A story ran in last Thursday’s Missoulian about two local prep swimmers Kate Zimmer and Hailey Jacobson who’ve committed to big-time colleges to continue their sporting careers.
But there was some interesting background on Zimmer, a Big Sky and Missoula Aquatic Club swimmer, that didn’t quite fit the narrative of that piece. Zimmer, an accomplished pool sprinter who’ll compete at LSU next year, nearly had her favorite sport taken away from her.
She developed a pair of bulging disks in the lumbar section of her back as a freshman that took her out of the water completely.
Zimmer, a year-round swimmer with MAC since age 9, started feeling the pain in her lower back leading into her freshman year. Three days before her first Nationals that fall, an MRI diagnosed the problem.
A bulging disk, sometimes called a herniated disk, is caused when a tear in the ring of an intervertebral disk allows some of the vertebrae’s cushion to bulge out beyond its normal position. The bulge increases pressure on nerves at the affected area and along with it comes nasty back pain and sometimes numbness in the extremities.
The condition is typically caused by degeneration or wear and tear, but in Zimmer’s case was likely strain or trauma induced.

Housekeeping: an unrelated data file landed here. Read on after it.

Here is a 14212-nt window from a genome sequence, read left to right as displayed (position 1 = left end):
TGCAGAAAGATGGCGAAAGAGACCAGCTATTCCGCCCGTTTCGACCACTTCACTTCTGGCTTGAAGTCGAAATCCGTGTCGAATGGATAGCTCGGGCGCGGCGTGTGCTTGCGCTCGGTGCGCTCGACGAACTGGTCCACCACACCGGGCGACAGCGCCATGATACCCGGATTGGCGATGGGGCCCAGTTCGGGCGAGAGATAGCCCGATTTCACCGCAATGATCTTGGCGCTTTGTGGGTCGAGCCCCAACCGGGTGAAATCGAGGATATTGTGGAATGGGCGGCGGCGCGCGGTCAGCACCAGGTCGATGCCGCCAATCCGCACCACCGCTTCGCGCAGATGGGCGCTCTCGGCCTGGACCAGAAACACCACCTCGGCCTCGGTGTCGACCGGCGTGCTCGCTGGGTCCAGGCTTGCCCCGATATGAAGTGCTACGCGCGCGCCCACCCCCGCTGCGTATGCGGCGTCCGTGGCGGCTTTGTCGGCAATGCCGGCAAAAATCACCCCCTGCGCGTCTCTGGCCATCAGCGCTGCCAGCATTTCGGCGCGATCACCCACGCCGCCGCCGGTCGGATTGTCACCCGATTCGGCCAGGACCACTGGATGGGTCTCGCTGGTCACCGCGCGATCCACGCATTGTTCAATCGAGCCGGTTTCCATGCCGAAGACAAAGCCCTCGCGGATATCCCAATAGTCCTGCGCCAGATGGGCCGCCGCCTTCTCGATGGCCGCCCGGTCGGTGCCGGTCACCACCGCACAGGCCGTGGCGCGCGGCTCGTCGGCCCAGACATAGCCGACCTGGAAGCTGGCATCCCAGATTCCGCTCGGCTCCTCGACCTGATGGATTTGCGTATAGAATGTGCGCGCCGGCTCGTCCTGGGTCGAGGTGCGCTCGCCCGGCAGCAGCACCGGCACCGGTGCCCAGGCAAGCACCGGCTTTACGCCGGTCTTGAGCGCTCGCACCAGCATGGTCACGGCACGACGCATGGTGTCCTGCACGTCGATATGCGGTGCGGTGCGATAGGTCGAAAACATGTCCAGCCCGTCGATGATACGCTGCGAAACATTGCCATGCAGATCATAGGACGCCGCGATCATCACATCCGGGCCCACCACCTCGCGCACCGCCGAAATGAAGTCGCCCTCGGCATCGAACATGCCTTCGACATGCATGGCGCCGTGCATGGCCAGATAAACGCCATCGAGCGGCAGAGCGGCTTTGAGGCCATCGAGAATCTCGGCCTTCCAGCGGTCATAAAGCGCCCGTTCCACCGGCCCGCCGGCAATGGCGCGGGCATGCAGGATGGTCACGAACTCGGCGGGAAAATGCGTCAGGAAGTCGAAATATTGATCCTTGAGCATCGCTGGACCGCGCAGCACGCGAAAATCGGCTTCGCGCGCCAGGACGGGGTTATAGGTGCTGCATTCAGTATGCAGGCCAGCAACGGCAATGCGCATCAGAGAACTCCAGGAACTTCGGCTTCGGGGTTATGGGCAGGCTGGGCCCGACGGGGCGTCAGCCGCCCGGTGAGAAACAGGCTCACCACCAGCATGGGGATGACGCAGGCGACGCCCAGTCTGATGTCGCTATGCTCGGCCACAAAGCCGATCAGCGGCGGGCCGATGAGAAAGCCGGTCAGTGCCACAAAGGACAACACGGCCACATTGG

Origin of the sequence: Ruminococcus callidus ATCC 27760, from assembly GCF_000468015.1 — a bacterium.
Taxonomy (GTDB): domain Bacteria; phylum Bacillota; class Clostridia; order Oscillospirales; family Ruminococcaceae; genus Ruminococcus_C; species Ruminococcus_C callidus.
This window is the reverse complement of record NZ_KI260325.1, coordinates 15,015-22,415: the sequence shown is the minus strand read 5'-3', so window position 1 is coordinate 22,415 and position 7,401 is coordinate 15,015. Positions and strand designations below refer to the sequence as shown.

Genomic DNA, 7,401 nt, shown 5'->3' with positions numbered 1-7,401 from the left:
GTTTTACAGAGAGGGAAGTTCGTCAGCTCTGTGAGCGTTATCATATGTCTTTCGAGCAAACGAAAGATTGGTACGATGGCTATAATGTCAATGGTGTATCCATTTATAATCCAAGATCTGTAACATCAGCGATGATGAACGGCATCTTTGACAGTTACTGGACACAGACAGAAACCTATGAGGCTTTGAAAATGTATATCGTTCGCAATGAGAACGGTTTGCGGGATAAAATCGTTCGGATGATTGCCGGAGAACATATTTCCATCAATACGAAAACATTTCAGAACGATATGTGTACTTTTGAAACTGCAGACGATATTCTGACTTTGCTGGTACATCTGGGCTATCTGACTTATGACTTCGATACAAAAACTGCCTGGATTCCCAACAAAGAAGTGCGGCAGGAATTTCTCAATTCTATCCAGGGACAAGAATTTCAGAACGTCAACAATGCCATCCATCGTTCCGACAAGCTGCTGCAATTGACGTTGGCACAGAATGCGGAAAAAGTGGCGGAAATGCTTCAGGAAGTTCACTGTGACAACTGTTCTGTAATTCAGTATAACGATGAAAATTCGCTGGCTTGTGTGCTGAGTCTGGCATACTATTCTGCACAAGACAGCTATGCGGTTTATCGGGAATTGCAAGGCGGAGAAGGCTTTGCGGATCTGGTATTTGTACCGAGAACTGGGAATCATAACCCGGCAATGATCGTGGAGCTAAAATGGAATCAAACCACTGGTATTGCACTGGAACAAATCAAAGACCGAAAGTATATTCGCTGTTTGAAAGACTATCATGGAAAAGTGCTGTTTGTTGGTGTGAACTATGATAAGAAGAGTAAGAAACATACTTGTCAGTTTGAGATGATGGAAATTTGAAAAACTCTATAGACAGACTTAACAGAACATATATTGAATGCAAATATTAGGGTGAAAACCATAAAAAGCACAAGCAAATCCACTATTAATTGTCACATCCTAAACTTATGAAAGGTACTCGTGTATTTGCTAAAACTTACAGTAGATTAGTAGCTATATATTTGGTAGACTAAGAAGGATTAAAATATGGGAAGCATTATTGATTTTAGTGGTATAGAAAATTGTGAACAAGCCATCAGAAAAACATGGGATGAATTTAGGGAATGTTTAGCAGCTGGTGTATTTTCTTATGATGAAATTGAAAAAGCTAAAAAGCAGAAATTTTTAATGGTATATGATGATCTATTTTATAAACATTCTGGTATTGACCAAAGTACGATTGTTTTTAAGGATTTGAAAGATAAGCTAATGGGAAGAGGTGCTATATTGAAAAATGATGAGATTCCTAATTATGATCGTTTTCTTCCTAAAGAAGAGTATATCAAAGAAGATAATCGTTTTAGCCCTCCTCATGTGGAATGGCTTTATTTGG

Zimmer took spinal steroid injections to strengthen the area while she competed at the national event and through the season, hoping things would improve. When they didn’t she was forced to sit out her entire sophomore season.
“It was like part of my life was taken away,” she remembers.
When she came back the next summer, the pain was gone, but so was much of her skill set.
“I swam that next summer after sophomore year and wasn’t good at all,” Zimmer said. “It was just for getting back in shape.”
Zimmer, who still does yoga stretches as continued back-strengthening exercise, has done well for herself since then. Most recently she competed at Junior Natinonals in North Carolina with MAC in December, even setting a few Montana state records.
The whole process was painful physically and emotionally, but Zimmer says it’s made her a better competitor.
“It made me mature a lot and made me stronger as a swimmer,” she started. “I’m just happy that small sample size was enough for colleges to see me.”
Apparently so. She signed her Letter of Intent to LSU back in November.